Social Action, Responsibility and Heroism (SARAH) Bill – In conflict with the Armed Forces Covenant?
The Bill requires that a court must consider certain factors when determining the applicable standard of care in a negligence claim. The explanatory notes state that the aim of the proposed legislation is to alleviate people’s fears of incurring liability when participating in socially useful activities.
Whilst a commendable intention, we are concerned that the legislation is likely to be exploited by employers and organisations, particularly the Ministry of Defence, to escape liability both for its own negligence and vicariously for the negligence of its employees. This is because:-
- Clause 2 provides that the court must have regard to whether the alleged negligence or breach of statutory duty occurred when the person was acting “for the benefit of society or any of its members”. The Ministry of Defence may exploit this in order to avoid being vicariously liable for injured members of the Armed Forces. This is especially since the definition allows for a wide interpretation, encompassing military training situations as well as active service. The Ministry of Defence may currently be held liable for injuries sustained as a result of negligence in such circumstances; a position that must be maintained in the interests of service personnel.
- Clause 3 provides that the court must take into account whether the person, in the course of carrying out the activity in which the alleged negligence or breach of statutory duty occurred, demonstrated a “generally responsible approach” towards protecting the safety or other interests of others. Members of the Armed Forces are likely to fall under this clause enabling the Ministry of Defence to argue that they took a “generally responsible approach to safety” during the course of training or active service and escape liability. This could be devastating for injured personnel who are currently able to claim against the Ministry of Defence for injuries sustained as a result of negligence.
- Clause 4 provides that the court must take into account whether the alleged negligence or breach of statutory duty occurred when the person concerned was acting “heroically” by intervening in an emergency to assist an individual in danger and without regard to the person’s safety or other interests. We consider this scenario is one that will particularly apply to the brave and heroic acts of members of our Armed Forces. Consequently clause 4 may also be presented by the Ministry of Defence in order to avoid vicarious liability in the event of injury as a result of negligence.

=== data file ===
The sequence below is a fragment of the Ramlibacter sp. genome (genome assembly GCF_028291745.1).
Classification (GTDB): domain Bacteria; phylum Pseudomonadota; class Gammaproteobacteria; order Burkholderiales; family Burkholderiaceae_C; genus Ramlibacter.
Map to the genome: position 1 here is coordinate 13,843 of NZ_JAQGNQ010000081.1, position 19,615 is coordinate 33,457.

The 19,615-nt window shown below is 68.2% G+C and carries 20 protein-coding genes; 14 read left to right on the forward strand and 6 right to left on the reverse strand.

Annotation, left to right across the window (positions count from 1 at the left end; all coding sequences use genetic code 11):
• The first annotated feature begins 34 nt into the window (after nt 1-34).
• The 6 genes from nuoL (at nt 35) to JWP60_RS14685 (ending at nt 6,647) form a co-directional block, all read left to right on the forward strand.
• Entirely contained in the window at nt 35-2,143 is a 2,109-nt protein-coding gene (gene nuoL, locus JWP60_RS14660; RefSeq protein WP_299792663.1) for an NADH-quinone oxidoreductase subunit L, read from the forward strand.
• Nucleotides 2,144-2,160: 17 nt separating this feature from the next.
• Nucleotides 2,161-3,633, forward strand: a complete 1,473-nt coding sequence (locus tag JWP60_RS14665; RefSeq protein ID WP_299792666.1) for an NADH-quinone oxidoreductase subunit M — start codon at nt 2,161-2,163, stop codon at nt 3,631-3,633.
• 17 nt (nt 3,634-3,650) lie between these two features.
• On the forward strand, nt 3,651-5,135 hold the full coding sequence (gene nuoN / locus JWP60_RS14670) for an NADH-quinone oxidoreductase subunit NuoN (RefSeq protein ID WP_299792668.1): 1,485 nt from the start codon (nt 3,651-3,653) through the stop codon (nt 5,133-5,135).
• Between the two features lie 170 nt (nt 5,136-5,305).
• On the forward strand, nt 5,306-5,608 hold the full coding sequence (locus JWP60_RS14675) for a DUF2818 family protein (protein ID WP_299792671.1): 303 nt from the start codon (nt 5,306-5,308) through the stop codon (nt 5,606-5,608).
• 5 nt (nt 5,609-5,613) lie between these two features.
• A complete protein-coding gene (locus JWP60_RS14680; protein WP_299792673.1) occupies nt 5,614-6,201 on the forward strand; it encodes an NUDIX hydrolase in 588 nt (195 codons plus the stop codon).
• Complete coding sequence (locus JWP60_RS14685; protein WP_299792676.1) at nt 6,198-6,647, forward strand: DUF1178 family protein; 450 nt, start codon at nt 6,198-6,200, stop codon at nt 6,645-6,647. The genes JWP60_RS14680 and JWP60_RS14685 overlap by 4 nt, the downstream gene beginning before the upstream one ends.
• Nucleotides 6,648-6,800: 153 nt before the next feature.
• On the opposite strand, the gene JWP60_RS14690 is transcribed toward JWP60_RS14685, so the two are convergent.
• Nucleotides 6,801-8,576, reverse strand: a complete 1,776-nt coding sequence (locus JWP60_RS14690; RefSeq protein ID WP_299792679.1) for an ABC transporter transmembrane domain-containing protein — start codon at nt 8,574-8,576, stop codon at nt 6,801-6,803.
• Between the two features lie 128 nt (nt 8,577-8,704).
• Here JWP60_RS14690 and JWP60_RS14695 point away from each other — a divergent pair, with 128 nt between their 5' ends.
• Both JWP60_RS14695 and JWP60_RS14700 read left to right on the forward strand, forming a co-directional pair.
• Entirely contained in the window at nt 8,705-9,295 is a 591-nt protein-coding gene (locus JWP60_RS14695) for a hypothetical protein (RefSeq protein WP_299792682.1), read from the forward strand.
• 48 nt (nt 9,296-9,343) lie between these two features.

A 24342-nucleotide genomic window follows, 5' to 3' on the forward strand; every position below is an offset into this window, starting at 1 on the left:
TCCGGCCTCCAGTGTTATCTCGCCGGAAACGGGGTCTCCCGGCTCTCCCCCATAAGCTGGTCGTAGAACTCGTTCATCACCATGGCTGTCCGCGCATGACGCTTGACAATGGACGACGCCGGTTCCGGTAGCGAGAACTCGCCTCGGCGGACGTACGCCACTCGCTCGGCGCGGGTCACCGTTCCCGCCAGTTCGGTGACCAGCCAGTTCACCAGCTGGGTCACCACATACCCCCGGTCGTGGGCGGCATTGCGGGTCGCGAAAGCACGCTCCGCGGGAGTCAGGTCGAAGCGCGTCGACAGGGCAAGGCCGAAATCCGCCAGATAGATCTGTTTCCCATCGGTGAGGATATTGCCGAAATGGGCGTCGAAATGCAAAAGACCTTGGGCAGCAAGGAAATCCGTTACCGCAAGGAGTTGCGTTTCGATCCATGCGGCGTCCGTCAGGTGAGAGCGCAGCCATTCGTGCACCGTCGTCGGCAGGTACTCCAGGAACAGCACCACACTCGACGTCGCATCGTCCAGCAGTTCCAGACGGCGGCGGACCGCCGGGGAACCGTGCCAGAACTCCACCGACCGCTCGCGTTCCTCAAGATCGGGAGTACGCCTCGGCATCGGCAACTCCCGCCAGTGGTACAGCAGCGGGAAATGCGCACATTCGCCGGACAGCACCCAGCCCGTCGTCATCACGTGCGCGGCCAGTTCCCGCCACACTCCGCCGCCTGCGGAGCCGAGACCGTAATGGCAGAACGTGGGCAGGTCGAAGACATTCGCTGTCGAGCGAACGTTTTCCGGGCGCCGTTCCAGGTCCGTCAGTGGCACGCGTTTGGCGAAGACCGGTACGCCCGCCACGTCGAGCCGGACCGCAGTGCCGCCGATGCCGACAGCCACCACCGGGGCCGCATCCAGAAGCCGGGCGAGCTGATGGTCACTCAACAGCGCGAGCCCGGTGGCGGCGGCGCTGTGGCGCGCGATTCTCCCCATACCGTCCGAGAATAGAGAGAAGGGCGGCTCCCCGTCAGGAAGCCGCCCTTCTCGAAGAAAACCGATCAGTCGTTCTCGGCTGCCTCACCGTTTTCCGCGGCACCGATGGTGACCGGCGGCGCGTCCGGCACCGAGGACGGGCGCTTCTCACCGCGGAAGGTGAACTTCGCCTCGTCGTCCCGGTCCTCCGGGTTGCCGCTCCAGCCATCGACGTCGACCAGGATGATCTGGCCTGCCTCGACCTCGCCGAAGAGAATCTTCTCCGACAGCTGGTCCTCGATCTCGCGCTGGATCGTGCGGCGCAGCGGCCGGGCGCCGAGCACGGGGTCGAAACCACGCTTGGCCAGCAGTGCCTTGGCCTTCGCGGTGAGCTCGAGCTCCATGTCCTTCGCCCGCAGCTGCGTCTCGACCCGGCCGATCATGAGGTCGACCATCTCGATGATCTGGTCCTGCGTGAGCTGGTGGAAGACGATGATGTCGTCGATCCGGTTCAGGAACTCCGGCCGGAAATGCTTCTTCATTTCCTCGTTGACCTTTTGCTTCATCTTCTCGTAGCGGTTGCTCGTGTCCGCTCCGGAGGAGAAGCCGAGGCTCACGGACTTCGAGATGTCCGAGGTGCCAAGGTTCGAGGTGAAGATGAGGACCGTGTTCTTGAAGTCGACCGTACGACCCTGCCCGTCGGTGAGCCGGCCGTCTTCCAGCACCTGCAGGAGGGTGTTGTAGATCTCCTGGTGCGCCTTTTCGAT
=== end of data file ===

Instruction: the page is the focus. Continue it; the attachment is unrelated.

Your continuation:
- It is clear that the particular factors included in the Bill will be considered as a matter of practice by the court. They will therefore gain more prominence and weight than they currently have when a judge is determining liability in a particular case.
- Given the current appetite for legislation to define combat immunity and bring back Crown immunity following papers such as the Fog of Law, we are particularly concerned that the Bill unintentionally allows for an expansion of combat immunity enabling the Ministry of Defence to escape vicarious liability through the back door.
- This is particularly given that otherwise the Bill appears to merely reiterate section 1 of the Compensation Act 2006 which provides that a court may have regard to the deterrent effect of potential liability and urges judges to deter against a “compensation culture”.
- Furthermore this legislation arguably puts members of the Armed Forces at a disadvantage compared to civilians. By its very nature the Ministry of Defence will always satisfy clauses 2, 3 and 4. Consequently this legislation would be in conflict with the Armed Forces Covenant.
As a solicitor who has represented Armed Forces personnel since 1987 I am only too aware of the difficulties servicemen and women already face already in obtaining compensation for injuries sustained whilst representing their country. The potential implications of this Bill for such injured personnel are catastrophic. The aim of the Bill would be better achieved through a greater education of society on the law.